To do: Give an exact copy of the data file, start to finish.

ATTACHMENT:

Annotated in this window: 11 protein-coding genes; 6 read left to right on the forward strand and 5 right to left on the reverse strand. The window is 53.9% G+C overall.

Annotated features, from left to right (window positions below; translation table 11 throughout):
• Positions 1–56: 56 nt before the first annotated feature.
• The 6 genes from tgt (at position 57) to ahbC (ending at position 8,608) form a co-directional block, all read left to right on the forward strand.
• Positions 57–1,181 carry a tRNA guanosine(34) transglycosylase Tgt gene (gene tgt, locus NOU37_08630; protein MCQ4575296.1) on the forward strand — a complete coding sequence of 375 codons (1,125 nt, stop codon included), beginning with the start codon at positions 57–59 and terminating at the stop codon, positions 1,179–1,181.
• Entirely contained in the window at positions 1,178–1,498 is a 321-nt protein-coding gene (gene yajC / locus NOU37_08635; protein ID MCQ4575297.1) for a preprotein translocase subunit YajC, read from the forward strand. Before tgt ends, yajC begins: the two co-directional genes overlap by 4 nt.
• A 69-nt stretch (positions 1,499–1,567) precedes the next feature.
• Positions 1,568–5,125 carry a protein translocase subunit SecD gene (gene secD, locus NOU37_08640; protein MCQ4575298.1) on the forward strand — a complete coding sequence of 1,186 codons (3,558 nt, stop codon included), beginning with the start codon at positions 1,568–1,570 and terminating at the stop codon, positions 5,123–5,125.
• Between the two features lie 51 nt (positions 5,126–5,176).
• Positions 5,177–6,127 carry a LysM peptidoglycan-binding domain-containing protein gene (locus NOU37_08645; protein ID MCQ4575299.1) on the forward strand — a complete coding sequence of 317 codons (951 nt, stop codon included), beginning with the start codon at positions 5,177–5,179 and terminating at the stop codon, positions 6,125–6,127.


Annotated in this window: 11 protein-coding genes; 6 read left to right on the forward strand and 5 right to left on the reverse strand. The window is 53.9% G+C overall.

Annotated features, from left to right (window positions below; translation table 11 throughout):
• Positions 1–56: 56 nt before the first annotated feature.
• The 6 genes from tgt (at position 57) to ahbC (ending at position 8,608) form a co-directional block, all read left to right on the forward strand.
• Positions 57–1,181 carry a tRNA guanosine(34) transglycosylase Tgt gene (gene tgt, locus NOU37_08630; protein MCQ4575296.1) on the forward strand — a complete coding sequence of 375 codons (1,125 nt, stop codon included), beginning with the start codon at positions 57–59 and terminating at the stop codon, positions 1,179–1,181.
• Entirely contained in the window at positions 1,178–1,498 is a 321-nt protein-coding gene (gene yajC / locus NOU37_08635; protein ID MCQ4575297.1) for a preprotein translocase subunit YajC, read from the forward strand. Before tgt ends, yajC begins: the two co-directional genes overlap by 4 nt.
• A 69-nt stretch (positions 1,499–1,567) precedes the next feature.
• Positions 1,568–5,125 carry a protein translocase subunit SecD gene (gene secD, locus NOU37_08640; protein MCQ4575298.1) on the forward strand — a complete coding sequence of 1,186 codons (3,558 nt, stop codon included), beginning with the start codon at positions 1,568–1,570 and terminating at the stop codon, positions 5,123–5,125.
• Between the two features lie 51 nt (positions 5,126–5,176).
• Positions 5,177–6,127 carry a LysM peptidoglycan-binding domain-containing protein gene (locus NOU37_08645; protein ID MCQ4575299.1) on the forward strand — a complete coding sequence of 317 codons (951 nt, stop codon included), beginning with the start codon at positions 5,177–5,179 and terminating at the stop codon, positions 6,125–6,127.